Muda in China

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Operation China, Asia Harvest  All rights reserved.  Used with permission
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People Name: Muda
Country: China
10/40 Window: Yes
Population: 3,100
World Population: 3,100
Primary Language: Muda
Primary Religion: Ethnic Religions
Christian Adherents: 0.00 %
Evangelicals: 0.00 %
Scripture: Translation Needed
Online Audio NT: No
Jesus Film: No
Audio Recordings: No
People Cluster: Hani
Affinity Bloc: Tibetan-Himalayan Peoples
Progress Level:

Introduction / History

Because of ethnic and linguistic differences from the Akha who dominate the area, it is likely the Muda are a tribe or group of people who migrated into the area from a different location. The Akha have been scattered throughout many parts of Southeast Asia during the last 150 years. It is possible that ethnic Muda families have also participated in this diaspora, although no record exists of the Muda being in surrounding countries.

The Muda are an ethnic subgroup of the Hani nationality in China. They call themselves Muda and speak a different language from other Hani groups in China. The Muda are possibly called Sangkong in Chinese.

What Are Their Lives Like?

Muda villages are built, where possible, on ridges along the Nanliangshan Mountains. Their houses are stilted, with enveloping thatched roofs that often reach down to touch the ground on the high side of the hill. Muda houses have no windows. Inside their homes, there is a strict division between males and females: each gender has its own room. The family's ancestral altar stands in the center of the main room. It is considered sacred and must never be dishonored. When they move into a new house, the Muda must bring the household items into the home in a prescribed manner. First, the altar is carried in, followed by a tripod that is used to cook rice. After that, the other pieces of furniture and belongings may be brought in.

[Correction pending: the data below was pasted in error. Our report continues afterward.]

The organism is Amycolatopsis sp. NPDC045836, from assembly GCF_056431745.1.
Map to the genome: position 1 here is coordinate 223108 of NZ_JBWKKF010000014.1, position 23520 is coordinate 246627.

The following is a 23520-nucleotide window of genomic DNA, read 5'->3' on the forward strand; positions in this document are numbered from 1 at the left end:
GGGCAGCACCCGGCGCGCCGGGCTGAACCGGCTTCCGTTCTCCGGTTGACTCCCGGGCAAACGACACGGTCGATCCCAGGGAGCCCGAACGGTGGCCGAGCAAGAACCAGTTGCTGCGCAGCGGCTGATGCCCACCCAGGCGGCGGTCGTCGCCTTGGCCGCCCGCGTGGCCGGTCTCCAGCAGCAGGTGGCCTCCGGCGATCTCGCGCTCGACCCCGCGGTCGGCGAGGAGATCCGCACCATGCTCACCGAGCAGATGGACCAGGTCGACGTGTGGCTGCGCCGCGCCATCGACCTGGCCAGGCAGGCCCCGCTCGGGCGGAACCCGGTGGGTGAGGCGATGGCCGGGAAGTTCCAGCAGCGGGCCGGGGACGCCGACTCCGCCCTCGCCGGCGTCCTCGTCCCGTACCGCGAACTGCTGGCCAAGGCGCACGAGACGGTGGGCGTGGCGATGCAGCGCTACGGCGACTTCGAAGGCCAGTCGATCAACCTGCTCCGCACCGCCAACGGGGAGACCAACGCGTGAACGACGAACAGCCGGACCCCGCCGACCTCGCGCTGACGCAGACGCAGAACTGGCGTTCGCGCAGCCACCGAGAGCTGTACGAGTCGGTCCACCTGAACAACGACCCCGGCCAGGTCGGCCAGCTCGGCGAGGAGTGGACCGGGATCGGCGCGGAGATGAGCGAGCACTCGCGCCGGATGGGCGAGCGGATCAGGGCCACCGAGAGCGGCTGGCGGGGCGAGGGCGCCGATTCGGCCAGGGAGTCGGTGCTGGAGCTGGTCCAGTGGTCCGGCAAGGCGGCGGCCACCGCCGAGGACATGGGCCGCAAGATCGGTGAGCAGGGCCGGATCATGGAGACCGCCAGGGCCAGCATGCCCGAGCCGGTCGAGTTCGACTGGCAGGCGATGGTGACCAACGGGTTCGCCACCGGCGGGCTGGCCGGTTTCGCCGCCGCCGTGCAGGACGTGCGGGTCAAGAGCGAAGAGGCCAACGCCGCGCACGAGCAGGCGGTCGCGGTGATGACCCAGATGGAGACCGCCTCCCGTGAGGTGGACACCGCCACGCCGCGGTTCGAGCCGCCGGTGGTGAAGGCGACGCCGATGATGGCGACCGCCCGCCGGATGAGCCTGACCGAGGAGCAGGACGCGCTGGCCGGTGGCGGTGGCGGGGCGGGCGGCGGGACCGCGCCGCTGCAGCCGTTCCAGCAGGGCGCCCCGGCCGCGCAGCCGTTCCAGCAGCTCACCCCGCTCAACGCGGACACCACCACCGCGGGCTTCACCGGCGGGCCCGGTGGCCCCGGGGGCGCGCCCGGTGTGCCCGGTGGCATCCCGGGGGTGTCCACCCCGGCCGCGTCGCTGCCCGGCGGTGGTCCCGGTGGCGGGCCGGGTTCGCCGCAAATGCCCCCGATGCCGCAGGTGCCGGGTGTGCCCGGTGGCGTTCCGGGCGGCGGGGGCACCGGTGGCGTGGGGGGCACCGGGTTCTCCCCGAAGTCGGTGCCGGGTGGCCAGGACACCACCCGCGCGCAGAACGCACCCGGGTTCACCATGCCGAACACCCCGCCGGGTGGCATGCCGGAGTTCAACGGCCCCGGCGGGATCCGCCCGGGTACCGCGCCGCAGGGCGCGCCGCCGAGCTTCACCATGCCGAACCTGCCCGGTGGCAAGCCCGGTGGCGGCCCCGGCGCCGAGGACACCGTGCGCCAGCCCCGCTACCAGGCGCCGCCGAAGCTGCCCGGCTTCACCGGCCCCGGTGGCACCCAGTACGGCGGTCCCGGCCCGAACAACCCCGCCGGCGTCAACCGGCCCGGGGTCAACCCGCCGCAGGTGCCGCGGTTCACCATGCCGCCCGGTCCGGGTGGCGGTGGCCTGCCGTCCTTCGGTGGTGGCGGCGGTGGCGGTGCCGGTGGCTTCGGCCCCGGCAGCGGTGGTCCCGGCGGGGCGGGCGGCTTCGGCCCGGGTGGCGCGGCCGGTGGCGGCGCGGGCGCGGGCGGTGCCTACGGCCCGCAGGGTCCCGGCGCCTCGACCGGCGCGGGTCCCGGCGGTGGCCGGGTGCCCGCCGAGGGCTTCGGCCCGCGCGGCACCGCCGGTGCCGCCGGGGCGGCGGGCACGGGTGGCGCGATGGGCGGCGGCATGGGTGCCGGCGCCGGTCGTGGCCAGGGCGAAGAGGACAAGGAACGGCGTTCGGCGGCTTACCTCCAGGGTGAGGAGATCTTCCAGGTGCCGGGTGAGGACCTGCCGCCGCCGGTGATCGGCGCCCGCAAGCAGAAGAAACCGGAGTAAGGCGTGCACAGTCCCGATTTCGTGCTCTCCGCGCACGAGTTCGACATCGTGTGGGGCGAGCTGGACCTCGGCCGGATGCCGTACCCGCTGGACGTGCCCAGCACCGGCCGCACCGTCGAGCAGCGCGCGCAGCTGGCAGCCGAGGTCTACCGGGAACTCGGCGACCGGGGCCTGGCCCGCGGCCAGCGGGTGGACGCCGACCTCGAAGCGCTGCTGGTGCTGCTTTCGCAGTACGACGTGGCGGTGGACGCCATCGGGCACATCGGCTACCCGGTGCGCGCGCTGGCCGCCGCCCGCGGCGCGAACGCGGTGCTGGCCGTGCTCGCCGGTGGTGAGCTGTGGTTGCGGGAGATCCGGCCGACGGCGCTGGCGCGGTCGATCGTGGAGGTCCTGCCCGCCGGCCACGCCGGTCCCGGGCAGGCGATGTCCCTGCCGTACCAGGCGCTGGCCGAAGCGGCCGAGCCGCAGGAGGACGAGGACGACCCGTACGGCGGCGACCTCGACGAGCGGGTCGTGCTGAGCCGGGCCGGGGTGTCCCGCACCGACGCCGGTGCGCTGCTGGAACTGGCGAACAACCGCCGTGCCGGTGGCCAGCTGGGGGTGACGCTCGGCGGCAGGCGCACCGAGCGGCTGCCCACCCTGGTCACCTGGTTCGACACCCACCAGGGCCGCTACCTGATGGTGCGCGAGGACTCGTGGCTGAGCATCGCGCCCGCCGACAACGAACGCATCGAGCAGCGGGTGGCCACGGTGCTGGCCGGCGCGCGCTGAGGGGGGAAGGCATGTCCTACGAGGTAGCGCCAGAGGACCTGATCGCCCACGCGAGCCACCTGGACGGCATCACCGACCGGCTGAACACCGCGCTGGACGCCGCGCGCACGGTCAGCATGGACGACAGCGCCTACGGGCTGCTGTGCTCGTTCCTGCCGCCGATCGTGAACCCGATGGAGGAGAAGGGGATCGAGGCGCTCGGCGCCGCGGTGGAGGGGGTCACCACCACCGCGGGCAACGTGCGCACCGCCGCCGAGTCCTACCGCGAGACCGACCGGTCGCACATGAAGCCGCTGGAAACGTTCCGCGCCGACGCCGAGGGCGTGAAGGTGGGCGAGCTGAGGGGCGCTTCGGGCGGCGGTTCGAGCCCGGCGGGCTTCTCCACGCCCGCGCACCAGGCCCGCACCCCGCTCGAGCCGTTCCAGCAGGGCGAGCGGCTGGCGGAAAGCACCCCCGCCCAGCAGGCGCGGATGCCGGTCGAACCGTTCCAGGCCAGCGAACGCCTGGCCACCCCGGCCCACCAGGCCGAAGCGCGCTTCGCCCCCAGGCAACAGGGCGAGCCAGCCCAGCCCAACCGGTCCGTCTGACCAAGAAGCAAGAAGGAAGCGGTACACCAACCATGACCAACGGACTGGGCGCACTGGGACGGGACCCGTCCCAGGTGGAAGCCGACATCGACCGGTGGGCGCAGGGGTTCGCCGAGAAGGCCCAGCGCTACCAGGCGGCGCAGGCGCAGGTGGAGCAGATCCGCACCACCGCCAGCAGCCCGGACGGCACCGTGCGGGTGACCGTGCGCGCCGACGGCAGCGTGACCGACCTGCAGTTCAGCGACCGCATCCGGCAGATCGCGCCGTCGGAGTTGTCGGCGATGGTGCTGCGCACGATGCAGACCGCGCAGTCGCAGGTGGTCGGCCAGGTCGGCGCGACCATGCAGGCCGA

What Are Their Beliefs?

The ancestral altar is the focus for all ceremonies relating to the Muda's ancestors. The Muda share the Akha belief in a supreme being, Apoe Miyeh, who is also considered the link between their ancestors and the present-day generation. The Muda believe Apoe Miyeh to be their original male ancestor and the progenitor of their people. Great care is taken during ancestral rituals to feed and honor the spirits of the deceased. In this way the Muda also hope their children will take care of their souls after death. The Muda also worship "inside" and "outside" spirits.

In recent years the church in Jinghong County has continued to grow, but so far almost all of the expansion has occurred among Han Chinese, Tai Lu, and Jino believers. Christianity has failed to make any impact among the Muda. Because of their small population, the Muda are likely to be passed over by mission agencies and evangelists, in favor of larger, more influential groups. It will require a specific, focused, cross-cultural church-planting effort to see the Muda won for Jesus Christ.

What Are Their Needs?

Without the guidance of Christ, these people are like sheep without a shepherd. They need the good shepherd in their families and communities.

Prayer Points

Pray for the authority of Christ to bind hindering spiritual forces to lead them from darkness to light.

Pray for signs and wonders to happen among them and for great breakthroughs with a rapid multiplication of disciples and house churches.

Pray for bold workers who are driven by the love of the Holy Spirit to go to them.

Pray for an unstoppable movement to Christ among them.

Text Source:   Joshua Project